The Best of Us

One week before classes started at Trocaire College, where I teach a section or two each semester, I got word that my main text book was unavailable. Ooof. Seriously, I was thrown waaaaaay off by that. So I had to scramble – and I came up with a few books to add on – but they were books that I hadn’t read before. (I’d be learning with the students!)

One of these newly added books is “Man’s Search for Meaning” by Viktor Frankl.

Man's Search for Meaning [Book]

Even though we’re not using it in class quite yet, I started reading it pretty quickly after I received my copy from the college – and was slammed, right away. I mean page 6 sort of right away.

Here I was, assuming that it’d be a story of faith and suffering and struggles and horrors from Frankl’s survival of the holocaust… but 6 pages in, it was already challenging me.

We who have come back, by the aid of many lucky chances or miracles – whatever one may choose to call them – we know: the best of us did not return.

That last phrase “the best of us did not return” really struck me, and I still can’t quite put into words why. I think it’s because I claim to believe in things – my God, my Church, my wife, my family… And sure, I’ve had some struggles, but I’ve never really suffered because of them. Which makes me wonder – am I really living it out? Because if I were one of the best of us – wouldn’t I have suffered for the sake of these things?

Frankl was alluding to the fact that many of those who returned did so essentially because they had the goal of escaping with their life – at all costs – even if it meant sacrificing friends and family. It got me thinking about all the early Christians, about those who fought in all the American wars – from the Revolution through wars still going on now – if these people are the best of us – if these are the people who have the guts, the courage and the faith in what they’re fighting for – what am I? Just a passenger? A beneficiary of someone else’s willingness?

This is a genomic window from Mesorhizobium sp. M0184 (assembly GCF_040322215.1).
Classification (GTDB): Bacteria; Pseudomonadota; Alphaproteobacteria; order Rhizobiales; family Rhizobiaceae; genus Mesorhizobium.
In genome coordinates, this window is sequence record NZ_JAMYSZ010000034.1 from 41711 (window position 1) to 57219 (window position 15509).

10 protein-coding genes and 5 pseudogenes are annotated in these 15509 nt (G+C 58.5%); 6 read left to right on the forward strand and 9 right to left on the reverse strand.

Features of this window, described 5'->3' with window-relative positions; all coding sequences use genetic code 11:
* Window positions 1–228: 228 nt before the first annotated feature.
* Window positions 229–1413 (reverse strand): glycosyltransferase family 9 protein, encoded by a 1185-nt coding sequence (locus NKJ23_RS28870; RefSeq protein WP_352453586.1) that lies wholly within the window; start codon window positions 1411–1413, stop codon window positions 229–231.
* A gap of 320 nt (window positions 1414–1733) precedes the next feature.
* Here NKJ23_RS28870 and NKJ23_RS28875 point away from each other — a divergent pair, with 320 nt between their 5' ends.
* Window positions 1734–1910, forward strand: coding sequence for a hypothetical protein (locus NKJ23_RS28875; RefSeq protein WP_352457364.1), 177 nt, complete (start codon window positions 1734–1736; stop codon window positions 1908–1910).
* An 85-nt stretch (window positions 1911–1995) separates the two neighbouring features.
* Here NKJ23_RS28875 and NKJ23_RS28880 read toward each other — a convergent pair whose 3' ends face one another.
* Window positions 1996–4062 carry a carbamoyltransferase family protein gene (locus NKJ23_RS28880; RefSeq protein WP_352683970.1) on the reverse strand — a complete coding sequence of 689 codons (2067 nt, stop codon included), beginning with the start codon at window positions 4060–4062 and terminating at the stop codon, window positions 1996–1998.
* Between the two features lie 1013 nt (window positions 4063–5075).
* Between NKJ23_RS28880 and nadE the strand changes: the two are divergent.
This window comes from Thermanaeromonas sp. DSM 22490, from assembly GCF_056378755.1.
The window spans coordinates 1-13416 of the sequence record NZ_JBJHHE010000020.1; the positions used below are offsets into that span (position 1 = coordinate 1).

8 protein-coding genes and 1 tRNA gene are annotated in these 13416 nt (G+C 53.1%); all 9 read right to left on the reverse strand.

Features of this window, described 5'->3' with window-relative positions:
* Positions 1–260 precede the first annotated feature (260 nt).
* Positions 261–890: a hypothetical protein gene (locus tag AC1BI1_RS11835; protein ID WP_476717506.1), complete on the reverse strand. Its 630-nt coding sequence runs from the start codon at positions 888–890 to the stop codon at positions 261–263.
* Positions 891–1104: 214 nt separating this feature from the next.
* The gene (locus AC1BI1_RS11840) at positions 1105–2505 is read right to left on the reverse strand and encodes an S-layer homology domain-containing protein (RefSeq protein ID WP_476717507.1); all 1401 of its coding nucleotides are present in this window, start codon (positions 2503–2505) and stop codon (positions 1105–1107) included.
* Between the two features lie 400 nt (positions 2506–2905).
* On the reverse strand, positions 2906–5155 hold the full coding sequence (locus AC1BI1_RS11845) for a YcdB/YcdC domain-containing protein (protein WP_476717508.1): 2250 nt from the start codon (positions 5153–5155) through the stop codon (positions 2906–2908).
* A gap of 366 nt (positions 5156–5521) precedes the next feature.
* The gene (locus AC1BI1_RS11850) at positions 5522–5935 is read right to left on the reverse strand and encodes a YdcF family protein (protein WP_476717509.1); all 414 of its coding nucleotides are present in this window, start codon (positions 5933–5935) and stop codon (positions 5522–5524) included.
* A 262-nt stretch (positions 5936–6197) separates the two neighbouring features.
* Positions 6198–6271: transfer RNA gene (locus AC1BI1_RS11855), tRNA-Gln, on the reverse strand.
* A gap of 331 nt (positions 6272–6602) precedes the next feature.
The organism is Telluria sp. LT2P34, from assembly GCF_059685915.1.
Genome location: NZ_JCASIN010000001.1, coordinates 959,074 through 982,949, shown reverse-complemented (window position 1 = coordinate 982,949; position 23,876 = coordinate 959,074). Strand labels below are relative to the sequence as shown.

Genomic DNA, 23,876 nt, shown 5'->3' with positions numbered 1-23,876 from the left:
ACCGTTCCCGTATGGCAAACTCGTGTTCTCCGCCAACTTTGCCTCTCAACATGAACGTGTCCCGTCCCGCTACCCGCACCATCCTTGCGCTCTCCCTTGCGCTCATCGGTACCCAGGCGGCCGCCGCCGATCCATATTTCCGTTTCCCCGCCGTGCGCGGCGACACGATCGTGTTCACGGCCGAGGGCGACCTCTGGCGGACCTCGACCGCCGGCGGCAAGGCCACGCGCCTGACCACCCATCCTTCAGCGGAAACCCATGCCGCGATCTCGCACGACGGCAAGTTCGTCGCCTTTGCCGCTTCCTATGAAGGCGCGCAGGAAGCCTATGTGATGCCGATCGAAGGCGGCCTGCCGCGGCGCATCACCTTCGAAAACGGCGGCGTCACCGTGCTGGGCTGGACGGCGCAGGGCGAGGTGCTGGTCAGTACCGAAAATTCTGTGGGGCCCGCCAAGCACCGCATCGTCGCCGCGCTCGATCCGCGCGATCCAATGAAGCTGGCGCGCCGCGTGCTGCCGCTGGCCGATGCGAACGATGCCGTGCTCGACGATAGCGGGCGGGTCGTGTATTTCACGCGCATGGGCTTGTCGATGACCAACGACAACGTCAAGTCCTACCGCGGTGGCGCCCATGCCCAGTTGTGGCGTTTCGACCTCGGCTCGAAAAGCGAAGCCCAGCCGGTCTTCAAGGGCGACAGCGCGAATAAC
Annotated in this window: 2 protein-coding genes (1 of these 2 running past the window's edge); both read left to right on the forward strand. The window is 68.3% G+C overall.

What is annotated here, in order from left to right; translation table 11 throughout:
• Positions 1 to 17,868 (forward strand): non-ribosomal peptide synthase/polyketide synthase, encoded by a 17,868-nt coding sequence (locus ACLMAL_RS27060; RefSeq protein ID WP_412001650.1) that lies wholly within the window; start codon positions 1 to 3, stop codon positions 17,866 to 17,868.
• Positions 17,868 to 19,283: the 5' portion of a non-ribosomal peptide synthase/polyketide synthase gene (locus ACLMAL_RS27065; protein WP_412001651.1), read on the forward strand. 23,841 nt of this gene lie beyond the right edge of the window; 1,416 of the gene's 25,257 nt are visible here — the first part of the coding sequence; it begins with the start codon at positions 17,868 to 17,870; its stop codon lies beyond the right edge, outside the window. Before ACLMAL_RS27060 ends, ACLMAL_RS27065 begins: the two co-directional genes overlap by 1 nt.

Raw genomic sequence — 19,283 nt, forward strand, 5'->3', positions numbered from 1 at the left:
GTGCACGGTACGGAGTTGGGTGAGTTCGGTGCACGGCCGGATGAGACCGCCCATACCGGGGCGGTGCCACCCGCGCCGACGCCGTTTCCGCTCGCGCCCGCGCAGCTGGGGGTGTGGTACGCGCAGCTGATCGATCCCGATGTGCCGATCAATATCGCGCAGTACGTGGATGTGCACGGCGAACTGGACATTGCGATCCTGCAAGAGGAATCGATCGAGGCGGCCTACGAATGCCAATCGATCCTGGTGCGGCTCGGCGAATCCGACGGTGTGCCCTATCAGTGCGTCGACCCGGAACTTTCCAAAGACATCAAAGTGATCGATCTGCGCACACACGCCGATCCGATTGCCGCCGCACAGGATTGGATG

I’m not sure. I know it is still punching me in the gut now. It’s a challenge to go deeper into my faith – to really see where I’m called. Most likely, I’m called to do more than raise a family in suburban USA. Even though really listening for and following a call could be life changing – (destroying?) – isn’t that what it takes to be one of the best of us?

I do know, I want to be one of the best of us. As Benedict XVI told us – “The world offers you comfort, but you were not made for comfort. You were made for greatness.” I pray for the courage, guts & faith to be great.


  1. Fr. Paul · January 25, 2012

    Loved that book! Fr. Marty Moleski had us read it for the same class @ Canisius.

  2. Erin Reukauf · January 26, 2012

    Joe, I don’t think that you need to seek out major struggles in your life/faith in order to be living it out. If you were to look back on your life, I think that you would see that you have been able to weather many a storm simply because of your faith. Certainly your faith and how you live it continues to provide an example for your fellow “man” (ie friends, family, etc.) to look up to. Not all of us are called to serve on the front lines just to prove to God that we are worthy. But if that is something that you would like to do at some point, to challenge your faith and your calling in life, than by all means I’m sure you will weather that challenge too. You are so young and I’m sure that God is not finished using you as a witness to the faith. Continue to serve Him in the ways that he is a calling you and one day you will be ready to do more…when the time comes. Peace. Erin

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